The fleeting luminosity is our grand send-off.


The Bicycle Diaries: Of Collecting Smiles

The Bicycle Diaries — I have never done a series here. With this post, I start to capture the extraordinary moments I experience while cycling.

When the spirits are low, when the day appears dark, when work becomes monotonous, when hope hardly seems worth having, just mount a bicycle and go out for a spin down the road, without thought on anything but the ride you are taking.

— Sir Arthur Conan Doyle

I whined a bit on Instagram last week about how I am ridiculed when I ride a bicycle just because I am a huge person. In retrospect, I realised that I was not being fair to the Universe if I chose to complain when my rides are always, always, sprinkled with moments which make me smile and warm my heart. And then The Bicycle Diaries was born.


17426183_10212659179651373_6330810827263697118_n“Will it bear my weight?” I ask the bicycle mechanic as he checks the tyres. I bite my lips; why did I talk about my weight again? My self-condemnation ceases. A trans woman stands next to me. The trans women usually clap and coerce the shopkeepers into giving them money. This trans woman who smiles at me now is not that kind of a person. She simply stands there grinning.

She runs her fingers into her curly brown hair, adjusts her salwar kameez, and keeps smiling at me. After he pumps air into the tyres, the bicycle mechanic rushes into his shop to get some money for her. I am not sure if I should participate too. I shuffle my feet, scratch my head, with my gaze locked with hers all the time. She collects the money from the mechanic and leaves.

I love her smile. I do not know what amused her. It doesn’t matter for I am glad to have made her smile even if I can’t fathom the reason, for the trans women are robbed off their smiles here often.


My earphones don’t work and I am living on a shoe-string budget, so I am postponing purchasing a new pair. When I ride today, I am not locking up myself in my playlist. I am listening to the unassuming sounds of Chennai. A rooster crows. I look around to spot it; my efforts end in vain. I laugh because I am talking to the rooster, in my head. “Are you suffering from some sort of chemical imbalance? It is 4 PM and you are crowing now.” I am sorry the next moment because I judged the rooster. Rude.

I spot a beautiful raven. But that one doesn’t caw. The irony.

I listen to the cacophony of all the sounds the vehicles make. To my own surprise, I am not annoyed. I do not know why. And I don’t want to know.


I cross a lot of nurseries. The evening sun is ruthless to the little flowers there. I pity them. How am I sure that they find the sun ruthless? Who am I say that they find the sun ruthless? The flowers are there. The sun is there. Let them be.


IMG_20170401_171517_089“Till the tollgate? Maybe five more kilometres after that?” I ask myself. What is the distance I want to cover today? As I turn the question in my mind, I take the first left. The road leads to the sea. Till that moment, I was aimless. Now I take this road as though I had always wanted to ride here. Who got into my head? Who possessed my bicycle? Perhaps an adventurous spirit who is tired of my sobriety. I am thankful all the same.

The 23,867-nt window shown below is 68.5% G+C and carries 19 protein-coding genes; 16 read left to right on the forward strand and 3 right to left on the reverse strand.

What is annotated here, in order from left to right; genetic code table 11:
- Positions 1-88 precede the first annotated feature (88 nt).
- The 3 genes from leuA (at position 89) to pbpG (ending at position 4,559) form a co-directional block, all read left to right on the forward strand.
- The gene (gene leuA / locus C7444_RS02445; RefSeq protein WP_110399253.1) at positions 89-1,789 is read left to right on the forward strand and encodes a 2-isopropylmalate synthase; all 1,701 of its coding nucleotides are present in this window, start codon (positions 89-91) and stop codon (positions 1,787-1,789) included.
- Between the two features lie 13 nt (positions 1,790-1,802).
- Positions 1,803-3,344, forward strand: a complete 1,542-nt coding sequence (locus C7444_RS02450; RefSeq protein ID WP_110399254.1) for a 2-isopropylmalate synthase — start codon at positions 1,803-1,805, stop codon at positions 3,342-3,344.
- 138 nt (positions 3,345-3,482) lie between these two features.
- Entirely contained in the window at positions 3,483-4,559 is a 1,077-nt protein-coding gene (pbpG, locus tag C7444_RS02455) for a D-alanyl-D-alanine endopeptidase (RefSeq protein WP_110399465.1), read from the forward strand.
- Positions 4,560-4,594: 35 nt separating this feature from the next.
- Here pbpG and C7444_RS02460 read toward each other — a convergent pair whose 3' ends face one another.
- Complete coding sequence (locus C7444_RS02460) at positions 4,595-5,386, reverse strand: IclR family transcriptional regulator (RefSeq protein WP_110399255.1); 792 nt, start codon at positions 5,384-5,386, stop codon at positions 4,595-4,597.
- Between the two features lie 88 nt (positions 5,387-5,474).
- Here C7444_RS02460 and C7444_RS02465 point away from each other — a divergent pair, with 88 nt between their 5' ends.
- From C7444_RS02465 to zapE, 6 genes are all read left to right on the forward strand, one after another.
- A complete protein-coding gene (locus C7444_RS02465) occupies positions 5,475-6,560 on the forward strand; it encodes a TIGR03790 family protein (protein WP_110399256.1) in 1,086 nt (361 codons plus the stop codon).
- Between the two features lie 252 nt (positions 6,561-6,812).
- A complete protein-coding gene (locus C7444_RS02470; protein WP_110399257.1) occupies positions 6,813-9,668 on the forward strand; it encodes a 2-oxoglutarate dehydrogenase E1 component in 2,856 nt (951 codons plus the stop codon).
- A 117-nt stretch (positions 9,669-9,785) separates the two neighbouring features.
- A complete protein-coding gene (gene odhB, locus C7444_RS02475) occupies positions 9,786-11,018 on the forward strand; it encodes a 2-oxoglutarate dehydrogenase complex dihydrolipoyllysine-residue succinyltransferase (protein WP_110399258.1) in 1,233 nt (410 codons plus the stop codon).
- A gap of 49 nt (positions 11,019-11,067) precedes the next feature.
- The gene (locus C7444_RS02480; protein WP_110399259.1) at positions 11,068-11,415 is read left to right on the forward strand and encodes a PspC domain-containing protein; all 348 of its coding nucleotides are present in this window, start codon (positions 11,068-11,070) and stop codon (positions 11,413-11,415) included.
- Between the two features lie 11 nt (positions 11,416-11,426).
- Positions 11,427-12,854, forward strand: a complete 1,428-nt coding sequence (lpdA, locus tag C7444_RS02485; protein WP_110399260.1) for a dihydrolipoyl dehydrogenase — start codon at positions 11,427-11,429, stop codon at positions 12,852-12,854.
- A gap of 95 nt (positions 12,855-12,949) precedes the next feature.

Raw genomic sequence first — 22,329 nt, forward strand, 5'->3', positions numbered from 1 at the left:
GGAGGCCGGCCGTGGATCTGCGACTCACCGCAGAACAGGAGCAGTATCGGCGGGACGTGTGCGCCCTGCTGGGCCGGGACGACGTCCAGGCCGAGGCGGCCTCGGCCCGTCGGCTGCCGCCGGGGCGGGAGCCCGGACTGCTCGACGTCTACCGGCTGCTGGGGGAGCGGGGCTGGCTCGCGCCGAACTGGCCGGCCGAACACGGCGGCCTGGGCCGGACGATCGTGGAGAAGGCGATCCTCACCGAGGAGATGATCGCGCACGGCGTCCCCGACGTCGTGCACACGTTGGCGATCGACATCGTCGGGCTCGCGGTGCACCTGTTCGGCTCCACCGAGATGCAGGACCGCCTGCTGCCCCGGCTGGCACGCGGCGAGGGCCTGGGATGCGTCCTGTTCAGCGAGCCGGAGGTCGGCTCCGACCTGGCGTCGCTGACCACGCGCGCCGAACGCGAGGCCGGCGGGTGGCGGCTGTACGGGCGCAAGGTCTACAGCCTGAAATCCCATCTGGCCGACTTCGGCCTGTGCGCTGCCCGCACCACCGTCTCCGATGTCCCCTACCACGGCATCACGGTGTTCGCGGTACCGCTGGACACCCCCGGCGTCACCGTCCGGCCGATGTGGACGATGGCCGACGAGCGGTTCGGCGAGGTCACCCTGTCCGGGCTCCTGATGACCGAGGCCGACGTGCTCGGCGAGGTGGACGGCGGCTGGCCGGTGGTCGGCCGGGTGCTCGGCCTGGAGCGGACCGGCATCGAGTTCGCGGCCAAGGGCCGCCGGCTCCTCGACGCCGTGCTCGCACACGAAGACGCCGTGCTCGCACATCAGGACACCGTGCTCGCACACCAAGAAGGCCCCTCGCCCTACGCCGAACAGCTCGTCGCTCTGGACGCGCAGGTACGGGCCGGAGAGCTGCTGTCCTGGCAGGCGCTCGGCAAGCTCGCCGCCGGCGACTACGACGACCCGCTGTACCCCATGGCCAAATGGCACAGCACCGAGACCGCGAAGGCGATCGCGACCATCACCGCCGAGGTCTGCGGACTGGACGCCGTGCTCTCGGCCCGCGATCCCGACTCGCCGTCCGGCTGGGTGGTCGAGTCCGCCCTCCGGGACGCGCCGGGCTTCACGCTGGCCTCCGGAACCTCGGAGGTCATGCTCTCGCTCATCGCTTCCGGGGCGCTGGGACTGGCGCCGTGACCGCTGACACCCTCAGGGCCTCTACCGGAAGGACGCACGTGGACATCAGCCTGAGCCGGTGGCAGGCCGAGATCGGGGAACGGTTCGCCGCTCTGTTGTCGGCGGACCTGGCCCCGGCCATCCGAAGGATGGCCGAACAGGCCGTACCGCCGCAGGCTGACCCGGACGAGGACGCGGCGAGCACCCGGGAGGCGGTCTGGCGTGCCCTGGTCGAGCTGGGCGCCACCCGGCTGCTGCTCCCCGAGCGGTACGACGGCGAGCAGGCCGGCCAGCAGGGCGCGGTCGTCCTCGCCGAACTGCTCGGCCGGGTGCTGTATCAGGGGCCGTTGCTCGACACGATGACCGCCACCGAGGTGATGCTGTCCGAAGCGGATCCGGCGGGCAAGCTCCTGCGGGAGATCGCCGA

The road is bordered by flowers. I don’t know their names and it doesn’t matter so long I think they are beautiful. I am reminded of my conversation I had with Soul Muser once. When I told her I had been to the UK, she asked me what I saw on my way to work every morning. I said I saw dogs, clouds, the sun, and smiling strangers. She asked me if I saw flowers. I said I didn’t remember seeing any beautiful flowers. “Aren’t all flowers beautiful, Deepika?” she asked.

I see more flowers now. I take my time photographing them. Their zest for life is contagious.


20170401_161930I ride further toward the sea. A man and a woman, both clad in pink, are standing in front of a car, holding and looking at each other. They are oblivious to this cyclist. Ah! I see a lens-man. He is capturing their PDA. Cute! Cliched. But cute!

A family gets down from a car. They are all sweating profusely. None of them are smiling. I know why. They are not sure who is going to change the baby’s diaper. What a conundrum!

I park my bicycle close to the shore, drink some water and stand there listening to the soul-nourishing sound of the waves. There is an icecream cart beside me. It’s looked after by a young girl who is wearing the brand’s uniform. She is listening to an old man; he is complaining about his wife. “She wants me to do the dishes. She wants me to wash my own clothes. I am working. And I am a man. Why should I do her work?” he asks rhetorically.

IMG_20170401_172855_601The girl hands an icecream to a couple who seem to have been affected by some sort of profound sadness. They look as though they are here look at the ocean and have an icecream for one last time. The sky is azure but a dark cloud hangs around them. They walk toward the ocean as slowly as they can.

“I don’t have time to wash my clothes,” continues the old man. The young girl smiles. I am sure she is sorry for the old man’s wife. But diplomacy and silence seem to be her response. She nods and listens intently. “I will not do her work,” the man declares and realises that I am listening to his monologue. He is now shy. But why!

I want to ask him what makes him think that his wife must wash his clothes. I want to ask him why he thinks a man shouldn’t wash his own clothes. I swallow the urge because I find it thrilling to not utter a word but simply be there. And I told Chimamanda Ngozhi Adichie that I couldn’t talk to the man about We Should All Be Feminists.

“It is April Fools’s Day and I haven’t fooled anybody,” confesses a young boy. His friends offer sympathy as they all play top. I stop riding and listen to their conversation. Bad manners. Of course. But I can’t resist. I listen. “Before I go to bed, I somehow want to pull a prank…” the boy’s glance falls on me. “All the best!” I wish him and pedal faster.